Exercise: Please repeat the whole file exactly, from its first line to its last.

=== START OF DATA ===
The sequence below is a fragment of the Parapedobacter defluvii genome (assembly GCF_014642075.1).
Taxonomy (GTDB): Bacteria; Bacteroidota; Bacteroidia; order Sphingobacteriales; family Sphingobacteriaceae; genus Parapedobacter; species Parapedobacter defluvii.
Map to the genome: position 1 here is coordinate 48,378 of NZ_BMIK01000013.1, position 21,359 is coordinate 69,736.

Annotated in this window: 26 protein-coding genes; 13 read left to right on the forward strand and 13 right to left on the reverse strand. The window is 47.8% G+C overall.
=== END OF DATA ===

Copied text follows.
The sequence below is a fragment of the Parapedobacter defluvii genome (assembly GCF_014642075.1).
Taxonomy (GTDB): Bacteria; Bacteroidota; Bacteroidia; order Sphingobacteriales; family Sphingobacteriaceae; genus Parapedobacter; species Parapedobacter defluvii.
Map to the genome: position 1 here is coordinate 48,378 of NZ_BMIK01000013.1, position 21,359 is coordinate 69,736.

Annotated in this window: 26 protein-coding genes; 13 read left to right on the forward strand and 13 right to left on the reverse strand. The window is 47.8% G+C overall.